Gunatitanand Swami revealed Lord Swaminarayan to be the supreme God. Lord Swaminarayan revealed Gunatitanand Swami as Anaadi Mool Akshar Moorti or the eternal, original, and manifest with a divine form, abode of God [see "Gunatitanand Swami" under History]. Thus, Shastriji Maharaj enshrined Akshar-Purushottam (Gunatitanand Swami with Lord Swaminarayan) in the central shrine of temples.

    Akshar-Purushottam upaasanaa is the worship of Purushottam after becoming gunaateeta (or brahmaroopa or attaining the understanding/qualities of Mool Akshar Gunatitanand Swami).
    - "Having attained the attributes of Aksharbrahma, [one who] remains engrossed only in the form of God, is said to be in nirviklapa samaadhi" (Vachanamrut Gadhada First 40).
    - "Even after one has become brahmaroopa, one still has to realize Parabrahm Purushottam. Only one who is brahmaroopa has the right to offer bhakti to Purushottam" (Vachanamrut Loya 7).
    - "One who worships Purushottam realizing oneself to be aksharroop can be said to possess the highest level of nirvikalpa faith" (Vachanamrut Loya 12).

    One becomes brahmaroopa by the loving association of a present gunaateeta saint who has already aquired the qualities of Gunatitanand Swami, and thus in whom God resides. In other words, out of great compassion, God has gifted mankind the boon of remaining pragata or present on the earth through His saints and devotees.
    - In Vachanamrut Gadhada First 60, Lord Swaminarayan explains, " can attain ekaantika dharma only from someone who has already attained ekaantika dharma."
    - In Vachanamrut Vadtal 11, Lord Swaminarayan explains, "...great love for the saint is the only means to realize one's soul; it is the only means to realize the greatness of the saint; and it is the only means to have the direct realization of God."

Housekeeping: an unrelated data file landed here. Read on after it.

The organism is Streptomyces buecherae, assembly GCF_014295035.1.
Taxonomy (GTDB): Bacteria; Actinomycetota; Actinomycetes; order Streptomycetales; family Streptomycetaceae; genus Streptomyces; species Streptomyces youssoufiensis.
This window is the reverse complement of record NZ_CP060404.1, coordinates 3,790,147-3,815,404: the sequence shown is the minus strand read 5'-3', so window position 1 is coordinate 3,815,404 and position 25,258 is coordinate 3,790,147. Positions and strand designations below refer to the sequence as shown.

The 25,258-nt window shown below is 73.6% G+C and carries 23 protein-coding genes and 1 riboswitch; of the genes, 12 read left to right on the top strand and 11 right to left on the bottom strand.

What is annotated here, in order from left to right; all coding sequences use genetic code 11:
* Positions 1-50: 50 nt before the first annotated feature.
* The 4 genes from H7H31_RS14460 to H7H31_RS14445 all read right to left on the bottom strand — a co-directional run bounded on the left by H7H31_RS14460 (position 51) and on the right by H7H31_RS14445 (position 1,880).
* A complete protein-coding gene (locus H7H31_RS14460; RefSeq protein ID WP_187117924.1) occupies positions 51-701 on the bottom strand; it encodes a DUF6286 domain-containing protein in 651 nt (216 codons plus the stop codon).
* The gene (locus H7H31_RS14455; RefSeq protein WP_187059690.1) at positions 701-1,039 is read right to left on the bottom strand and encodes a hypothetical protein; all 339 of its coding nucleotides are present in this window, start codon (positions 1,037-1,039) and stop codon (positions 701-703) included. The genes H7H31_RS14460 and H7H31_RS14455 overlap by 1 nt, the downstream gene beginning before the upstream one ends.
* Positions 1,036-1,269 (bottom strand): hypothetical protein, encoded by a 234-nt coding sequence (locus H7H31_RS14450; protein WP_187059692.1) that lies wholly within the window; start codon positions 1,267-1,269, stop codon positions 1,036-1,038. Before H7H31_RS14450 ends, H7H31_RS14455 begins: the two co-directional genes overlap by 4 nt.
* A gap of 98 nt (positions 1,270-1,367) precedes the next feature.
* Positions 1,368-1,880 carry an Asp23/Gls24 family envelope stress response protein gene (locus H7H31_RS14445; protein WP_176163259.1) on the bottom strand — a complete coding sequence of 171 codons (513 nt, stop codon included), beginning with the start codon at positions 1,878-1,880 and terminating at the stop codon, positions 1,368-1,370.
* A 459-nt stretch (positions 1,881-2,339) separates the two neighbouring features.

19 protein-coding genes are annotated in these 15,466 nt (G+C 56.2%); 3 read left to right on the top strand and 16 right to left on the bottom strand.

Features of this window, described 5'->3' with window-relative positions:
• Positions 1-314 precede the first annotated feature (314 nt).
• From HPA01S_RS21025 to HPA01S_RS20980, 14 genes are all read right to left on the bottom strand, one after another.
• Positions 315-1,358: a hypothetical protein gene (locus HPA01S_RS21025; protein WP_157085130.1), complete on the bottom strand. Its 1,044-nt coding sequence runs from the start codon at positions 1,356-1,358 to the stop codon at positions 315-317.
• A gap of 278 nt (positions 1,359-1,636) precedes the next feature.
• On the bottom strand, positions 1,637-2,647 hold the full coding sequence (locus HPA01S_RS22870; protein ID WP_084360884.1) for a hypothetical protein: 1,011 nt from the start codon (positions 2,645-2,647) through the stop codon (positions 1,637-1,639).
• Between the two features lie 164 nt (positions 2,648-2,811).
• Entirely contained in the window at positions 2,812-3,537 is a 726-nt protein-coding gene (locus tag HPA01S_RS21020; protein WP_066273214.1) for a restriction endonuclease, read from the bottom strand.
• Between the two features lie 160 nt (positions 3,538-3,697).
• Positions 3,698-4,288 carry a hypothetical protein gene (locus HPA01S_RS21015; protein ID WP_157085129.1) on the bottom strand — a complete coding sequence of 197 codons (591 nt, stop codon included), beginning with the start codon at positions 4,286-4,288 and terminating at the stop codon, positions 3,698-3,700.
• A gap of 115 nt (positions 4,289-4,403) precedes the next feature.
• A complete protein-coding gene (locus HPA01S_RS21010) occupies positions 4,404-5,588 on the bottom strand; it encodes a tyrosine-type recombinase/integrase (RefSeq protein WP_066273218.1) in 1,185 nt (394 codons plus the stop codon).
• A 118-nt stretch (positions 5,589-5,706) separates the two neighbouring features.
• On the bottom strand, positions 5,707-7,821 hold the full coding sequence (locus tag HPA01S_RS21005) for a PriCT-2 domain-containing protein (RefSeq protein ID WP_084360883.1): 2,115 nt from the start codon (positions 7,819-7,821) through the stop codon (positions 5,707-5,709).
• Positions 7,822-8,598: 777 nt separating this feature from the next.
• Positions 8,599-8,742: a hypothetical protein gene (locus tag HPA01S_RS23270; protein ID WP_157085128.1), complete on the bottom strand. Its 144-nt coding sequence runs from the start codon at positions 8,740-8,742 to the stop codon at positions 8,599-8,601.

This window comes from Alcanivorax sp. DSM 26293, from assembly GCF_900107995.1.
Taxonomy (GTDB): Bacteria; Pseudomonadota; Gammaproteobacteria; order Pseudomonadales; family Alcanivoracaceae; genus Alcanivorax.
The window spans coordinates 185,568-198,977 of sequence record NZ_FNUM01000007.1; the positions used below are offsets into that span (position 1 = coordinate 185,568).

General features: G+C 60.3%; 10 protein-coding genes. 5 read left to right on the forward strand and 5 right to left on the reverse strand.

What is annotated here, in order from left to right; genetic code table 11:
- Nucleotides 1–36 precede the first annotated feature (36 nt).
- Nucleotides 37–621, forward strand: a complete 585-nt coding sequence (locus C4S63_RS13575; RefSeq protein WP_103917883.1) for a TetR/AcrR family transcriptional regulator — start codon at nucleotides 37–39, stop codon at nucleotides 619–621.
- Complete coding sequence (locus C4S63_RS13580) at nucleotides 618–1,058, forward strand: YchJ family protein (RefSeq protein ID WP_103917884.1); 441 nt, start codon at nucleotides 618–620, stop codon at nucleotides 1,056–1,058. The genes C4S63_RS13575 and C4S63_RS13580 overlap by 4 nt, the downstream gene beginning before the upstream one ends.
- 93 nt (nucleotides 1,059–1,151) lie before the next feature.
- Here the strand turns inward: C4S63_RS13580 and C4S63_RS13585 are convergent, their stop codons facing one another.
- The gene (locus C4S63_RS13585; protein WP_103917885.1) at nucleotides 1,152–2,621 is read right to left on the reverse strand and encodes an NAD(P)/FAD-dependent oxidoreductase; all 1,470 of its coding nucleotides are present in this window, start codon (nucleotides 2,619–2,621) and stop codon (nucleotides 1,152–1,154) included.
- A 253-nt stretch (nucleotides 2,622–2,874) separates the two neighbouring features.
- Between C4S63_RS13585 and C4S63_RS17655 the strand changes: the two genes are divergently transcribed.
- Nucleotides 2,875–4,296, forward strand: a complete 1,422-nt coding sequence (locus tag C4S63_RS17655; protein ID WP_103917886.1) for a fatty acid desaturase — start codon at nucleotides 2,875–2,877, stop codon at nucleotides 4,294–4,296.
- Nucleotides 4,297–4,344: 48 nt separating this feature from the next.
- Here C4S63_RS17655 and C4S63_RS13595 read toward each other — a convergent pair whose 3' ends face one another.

A lineage of gunaateeta saints (or gunaateeta guru-paramparaa) has continued through Gunatitanand Swami's disciples Bhagatji Maharaj, Jaga Swami and Krishnaji Ada; Bhagatji Maharaj's disciple Shastriji Maharaj; Shastriji Maharaj's disciple Yogi Bapa; Shastriji Maharaj and Yogi Bapa's disciples Kakaji and Pramukh Swamiji; Yogi Bapa's disciples Papaji, Hariprasad Swamiji, Mahant Swamiji, Aksharvihari Swamiji, and Saheb; Kakaji's disciple Dinkar Uncle; and other gunaateeta saints.

    (4) Samp is working in unity or with harmony. An example that Yogi Bapa often gave was birds trapped in a net. They were able to escape the net by rising all at once and turning upside down. By working in samp, wondrous things are achieved.

    With suhradabhaava there is heartfelt oneness, and you accept another's fault as yours. At home for example, a mother might take upon herself a daughter-in-law's mistakes to bring peace to the home. In satsanga, one accepts the faults of other devotees as his/her own.

    Ekataa is unity. Bhagatji Maharaj, Jaga Swami, and Krishnaji Ada had divya ekataa or the divine oneness of being "one soul in three bodies."